KARACHI: As the economic hub of Pakistan and the sprawling capital of Sindh, Karachi, struggles with a myriad of problems that are common to big cities across the world. Certain issues, however, continue to make life a living hell for its citizens, particularly the never-ending water crisis.
Even though the Hub Dam – one of the two main sources of water supply to the city – has been filled up to 321 feet after the recent monsoon rains, Karachi is still facing the worst water crisis in its history.
According to the Hub Dam administration, at present, the dam has enough water stored to be able to supply 100 MGD to Karachi till December 2020. However, the city continues to suffer a shortage of water because of multiple leakages in the Hub Canal, resulting in the supply of only 70 MGD of water to the city. The remaining 30 MGD is being wasted daily.
Karachi has been getting its due share from the Hub Dam since March this year and to date, an estimated 4.5 billion gallons of water has been wasted. The Sindh government and the Karachi Water and Sewerage Board (KWSB), however, are least bothered about the issue and the necessary repair work required to prevent leakages is yet to be started.
Negligence of authorities
According to a survey conducted by The Express Tribune, leakages have occurred in the Hub Canal because of the regular wear and tear and the problem has only worsened because of negligence. Water leaking from the canal is not only being wasted but it is also damaging the agricultural land surrounding the Hub Canal.
Locals complain that apart from the issue of leakage, water theft from the canal has also been rampant for the past many years. To water their lands, influential farmers steal water from the canal by installing pipelines.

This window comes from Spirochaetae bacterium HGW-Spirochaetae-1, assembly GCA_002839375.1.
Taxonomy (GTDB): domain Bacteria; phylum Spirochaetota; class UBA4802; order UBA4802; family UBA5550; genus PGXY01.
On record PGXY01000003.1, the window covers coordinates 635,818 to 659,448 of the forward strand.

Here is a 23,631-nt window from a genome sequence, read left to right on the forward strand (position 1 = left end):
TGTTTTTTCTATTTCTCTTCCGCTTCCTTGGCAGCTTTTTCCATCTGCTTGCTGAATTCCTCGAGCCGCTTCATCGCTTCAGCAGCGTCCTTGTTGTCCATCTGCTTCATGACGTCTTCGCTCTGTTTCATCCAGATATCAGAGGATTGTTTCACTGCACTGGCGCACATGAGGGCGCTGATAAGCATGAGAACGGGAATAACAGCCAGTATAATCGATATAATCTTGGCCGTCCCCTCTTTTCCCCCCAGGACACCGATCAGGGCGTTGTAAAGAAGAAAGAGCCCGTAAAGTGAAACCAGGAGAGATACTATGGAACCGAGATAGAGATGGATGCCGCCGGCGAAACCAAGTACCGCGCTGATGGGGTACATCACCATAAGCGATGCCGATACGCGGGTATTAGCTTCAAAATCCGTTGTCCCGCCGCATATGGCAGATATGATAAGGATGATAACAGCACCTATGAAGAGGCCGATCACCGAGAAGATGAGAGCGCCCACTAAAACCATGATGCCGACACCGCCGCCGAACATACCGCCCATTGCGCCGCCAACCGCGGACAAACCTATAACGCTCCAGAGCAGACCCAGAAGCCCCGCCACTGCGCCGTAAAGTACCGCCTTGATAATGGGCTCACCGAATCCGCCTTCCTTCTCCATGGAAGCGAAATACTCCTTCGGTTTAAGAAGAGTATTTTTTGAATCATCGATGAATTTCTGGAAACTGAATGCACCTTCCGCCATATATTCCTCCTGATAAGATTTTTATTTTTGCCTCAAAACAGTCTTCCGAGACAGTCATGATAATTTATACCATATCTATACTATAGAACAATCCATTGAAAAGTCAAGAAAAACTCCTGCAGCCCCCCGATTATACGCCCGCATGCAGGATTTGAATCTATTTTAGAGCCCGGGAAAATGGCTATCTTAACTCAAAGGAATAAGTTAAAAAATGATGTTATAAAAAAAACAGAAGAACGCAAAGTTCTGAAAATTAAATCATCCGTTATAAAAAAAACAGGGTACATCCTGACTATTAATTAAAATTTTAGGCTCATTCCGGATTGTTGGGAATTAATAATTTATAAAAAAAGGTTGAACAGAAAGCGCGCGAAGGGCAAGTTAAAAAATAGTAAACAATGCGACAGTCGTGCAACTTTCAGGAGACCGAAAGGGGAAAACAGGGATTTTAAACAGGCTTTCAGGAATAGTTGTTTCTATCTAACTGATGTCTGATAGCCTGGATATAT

The survey also revealed some structural problems with the canal because of which water flows out and accumulates in various potholes that are situated at various spots throughout the length of the canal.
Once the large potholes are filled with water, they soon turn into ponds which many villages and goths use to water their lands. Even water tankers refill through these ponds and later sell water to the residents of Karachi at very expensive prices.
It is pertinent to mention that owing to the lack of rains, the Hub Dam never received water with full pressure for the past four years and the maximum amount received was 90 MGD. On the other hand, the minimum amount received was 20 MGD. At times, there was no water supply to the dam but relevant authorities took no steps to repair the damage.
While residents complain of acute water shortage, the Hub Dam administration claims that 100 MGD of water is being provided to Karachi since March this year. The monsoon season will continue till the end of September and – with the expected rains – the water level may rise to its full capacity. If the Hub Dam fills up completely, it can provide 100 MGD of water to Karachi for the next three years.
An engineer of the water board, who spoke on the condition of anonymity, said that the water board invited tenders for repair work twice but, both the times, the contractors did not fulfil the requirements. As a result, the tenders were cancelled and the development work could not be started.